North Korea fired two short-range missiles into the sea last week as part of its latest weapon tests. I remember in 2005, when North Korea had done a missile test, in response to a question from a journalist of the Swedish Radio, I wrote that North Korea is like a spoiled child engaged in attention-seeking behaviour.
More than one and half decades have passed, Kim Jong-il has died, Kim Jong-un has become the Supreme Leader since 2011, North Korea is still engaged in seeking the attention of the US.
Donald Trump, while in office, had often claimed of enjoying ‘great relationship’ with Kim. Both had held a summit in 2018 in Singapore and then in February 2019 in Hanoi. Two and half years have passed since his last summit with Trump, so Kim is getting restless as his nuclear diplomacy with the US is in limbo. Joe Biden has almost ignored Kim during his presidency.
A barrage of missiles
After a six-month lull, North Korea has again started firing all sorts of missiles in September, from a nuclear-capable cruise missile to railway-borne ballistic missiles to anti-aircraft missiles. For decades now, North Korea has been developing highly sophisticated missile technology amid strict sanctions.
Suppose North Korea’s claim of the successful test of its Hwasong-8 last week is correct. In that case, it joins a small group of countries, including the US, Russia, China, and India, in developing a hypersonic missile.
In the last month alone, North Korea has conducted four tests of its advanced missile technology. Besides world-class missile technology, North Korea has a very active military nuclear weapons programme. As per the SIPRI estimate, the country already possesses 40-50 nuclear warheads, and it continues to produce fissile material to make 6-7 more every year.
Though not a recognised nuclear power, North Korea has conducted at least six nuclear tests since 2006. With each test, its nuclear explosions have grown in power, and the 2017 test was so powerful that it supports North Korea’s claim of developing a hydrogen bomb. The satellite images of its Yongbyon nuclear complex indicate that North Korea is expanding its uranium enrichment plant.
Expanding nuclear weapon programme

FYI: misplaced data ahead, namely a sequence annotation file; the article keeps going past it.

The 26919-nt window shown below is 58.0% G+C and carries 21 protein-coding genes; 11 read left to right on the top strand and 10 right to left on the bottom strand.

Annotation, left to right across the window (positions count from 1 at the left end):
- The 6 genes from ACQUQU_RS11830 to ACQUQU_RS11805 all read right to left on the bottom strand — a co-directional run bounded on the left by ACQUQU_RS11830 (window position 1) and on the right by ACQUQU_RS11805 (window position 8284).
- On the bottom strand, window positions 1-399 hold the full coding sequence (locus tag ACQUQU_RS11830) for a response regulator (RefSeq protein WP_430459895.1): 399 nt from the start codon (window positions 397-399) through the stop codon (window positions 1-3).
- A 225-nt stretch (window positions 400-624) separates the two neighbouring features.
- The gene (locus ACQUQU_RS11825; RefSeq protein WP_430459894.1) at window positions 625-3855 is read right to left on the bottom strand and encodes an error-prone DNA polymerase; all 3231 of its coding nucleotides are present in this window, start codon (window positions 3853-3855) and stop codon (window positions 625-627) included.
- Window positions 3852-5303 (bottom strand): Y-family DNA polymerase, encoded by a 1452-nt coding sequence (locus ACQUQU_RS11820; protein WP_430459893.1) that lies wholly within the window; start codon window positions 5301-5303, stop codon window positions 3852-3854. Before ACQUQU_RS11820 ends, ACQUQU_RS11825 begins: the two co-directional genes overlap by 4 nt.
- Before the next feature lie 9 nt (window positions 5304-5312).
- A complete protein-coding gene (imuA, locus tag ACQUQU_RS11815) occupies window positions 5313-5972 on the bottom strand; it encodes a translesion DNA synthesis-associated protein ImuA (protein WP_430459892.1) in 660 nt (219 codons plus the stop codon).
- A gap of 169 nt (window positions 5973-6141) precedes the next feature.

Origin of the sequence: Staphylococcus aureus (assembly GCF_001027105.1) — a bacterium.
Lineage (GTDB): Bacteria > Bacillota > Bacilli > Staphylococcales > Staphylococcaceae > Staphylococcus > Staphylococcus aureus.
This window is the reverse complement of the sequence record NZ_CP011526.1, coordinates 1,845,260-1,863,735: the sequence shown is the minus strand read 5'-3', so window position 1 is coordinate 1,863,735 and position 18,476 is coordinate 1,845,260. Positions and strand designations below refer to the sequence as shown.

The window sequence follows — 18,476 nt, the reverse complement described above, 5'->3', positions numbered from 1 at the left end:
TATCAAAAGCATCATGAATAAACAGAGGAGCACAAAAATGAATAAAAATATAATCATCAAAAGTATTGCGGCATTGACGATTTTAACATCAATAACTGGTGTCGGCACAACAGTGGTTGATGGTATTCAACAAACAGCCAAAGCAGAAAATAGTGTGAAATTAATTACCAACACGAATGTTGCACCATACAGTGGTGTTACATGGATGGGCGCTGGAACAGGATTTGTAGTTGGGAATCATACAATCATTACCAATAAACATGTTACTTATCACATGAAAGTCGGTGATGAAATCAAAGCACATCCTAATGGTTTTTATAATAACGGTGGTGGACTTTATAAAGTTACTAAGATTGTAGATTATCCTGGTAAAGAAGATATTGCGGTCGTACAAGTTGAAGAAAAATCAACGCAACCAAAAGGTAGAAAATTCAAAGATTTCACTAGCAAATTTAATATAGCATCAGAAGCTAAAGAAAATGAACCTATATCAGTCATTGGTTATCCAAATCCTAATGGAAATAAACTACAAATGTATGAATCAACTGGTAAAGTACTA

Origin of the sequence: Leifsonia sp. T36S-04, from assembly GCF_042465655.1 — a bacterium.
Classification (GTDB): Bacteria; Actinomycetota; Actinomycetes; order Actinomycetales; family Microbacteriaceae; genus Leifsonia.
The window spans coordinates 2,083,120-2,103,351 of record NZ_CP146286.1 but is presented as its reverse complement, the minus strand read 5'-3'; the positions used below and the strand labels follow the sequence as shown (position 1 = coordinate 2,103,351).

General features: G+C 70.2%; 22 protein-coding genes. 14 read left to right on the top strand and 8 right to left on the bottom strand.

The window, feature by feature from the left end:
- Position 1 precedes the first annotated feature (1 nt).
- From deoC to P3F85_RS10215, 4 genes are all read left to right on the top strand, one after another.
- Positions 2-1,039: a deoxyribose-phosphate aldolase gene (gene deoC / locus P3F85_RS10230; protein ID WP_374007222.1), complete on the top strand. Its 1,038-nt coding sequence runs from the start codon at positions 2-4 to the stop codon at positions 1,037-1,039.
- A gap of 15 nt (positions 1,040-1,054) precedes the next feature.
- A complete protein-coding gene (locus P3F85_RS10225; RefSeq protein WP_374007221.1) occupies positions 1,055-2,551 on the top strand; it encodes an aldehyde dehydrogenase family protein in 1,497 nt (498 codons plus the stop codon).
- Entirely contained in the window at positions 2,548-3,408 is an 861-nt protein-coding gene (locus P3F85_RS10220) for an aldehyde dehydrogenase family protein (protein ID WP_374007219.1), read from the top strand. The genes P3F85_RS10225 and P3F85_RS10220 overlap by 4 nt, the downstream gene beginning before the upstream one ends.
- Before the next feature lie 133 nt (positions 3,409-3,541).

The military nuclear programme continues to be the main thrust of North Korea’s security strategy as the regime believes that nuclear weapons deter foreign enemies and augment the image of the Supreme Leader. Besides its world-class missiles and expanding nuclear weapon programme, North Korea has the world’s fourth-largest 1.3 million-strong army and an arsenal of chemical and biological weapons.
International sanctions against Pyongyang have failed to force Kim to denuclearise the country, rather the opposite. Despite his bonhomie with Trump, Kim has continued strengthening his military and improving its missile and nuclear technology. However, the country continues to face a terrible economic crisis.
Its mismanaged state-controlled economy is seriously struggling to stay afloat due to continuing US-led sanctions and prolonged Covid-19 pandemic. Floods and food shortages have made the situation worse.
A toned-down affair
Kim is trying his best to send a message through a barrage of missile tests to Biden about his regime’s importance for the region’s security, if not for the world. However, at the same time, he has refrained from engaging in war rhetoric and calling Biden names. The military parade, held on September 8 to celebrate North Korea’s 73rd anniversary, was a toned-down affair.
The parade was more focused on the pandemic and public security, not the militaristic displays. Unlike previous occasions, this military parade refrained from displaying provocative strategic weapons. Kim also did not deliver a speech, which has been often laced with anti-America provocative rhetoric in the past. Kim has also maintained a moratorium on long-range missile testing that can reach American shores.
There is no doubt that Kim’s mixed messages show his keenness to initiate a dialogue with the US. On the one hand, he expects North Korea to be recognised as nuclear power, and at the same time, he needs the sanctions to be lifted for the country’s economy to survive.
Moreover, he also needs the West to get the Covid vaccines. But Biden is following a policy of strategic patience and is staying away from active engagement. Since coming to power, Biden’s foreign policy plate has been overflowing with critical issues — From China to climate change, Afghanistan to Iran, and Ethiopia to Israel. Biden has not followed up Trump’s summit diplomacy but relies on a deterrence policy through economic sanctions.
However, for almost seven decades, the containment strategy has not worked. North Korea’s conventional and nuclear military power are not only enough to create a survival crisis for South Korea but also can pose serious security danger beyond the region. In his final months in office, South Korean President Moon Jae-in is very much interested in a diplomatic breakthrough.
In his speech to the UN General Assembly last month, Moon has proposed to bring a formal end to the Korean War, which had ended with the Armistice Agreement on 27 July 1953.
Both countries are still technically at war since then. Kim Jong Un’s powerful sister Kim Yo Jong, promoted last week to North Korea’s top-decision-making body, the State Affairs Commission, has talked about North’s willingness to resume talks.
Biden must take the opportunity and resume the dialogue with North Korea. A working relationship between Biden and Kim is necessary to avoid a potentially devastating nuclear crisis.
Continued confrontation has not managed to keep North Korea away from possessing nuclear weapons. Why not give a chance to peace in the Korean peninsula through dialogue and diplomacy?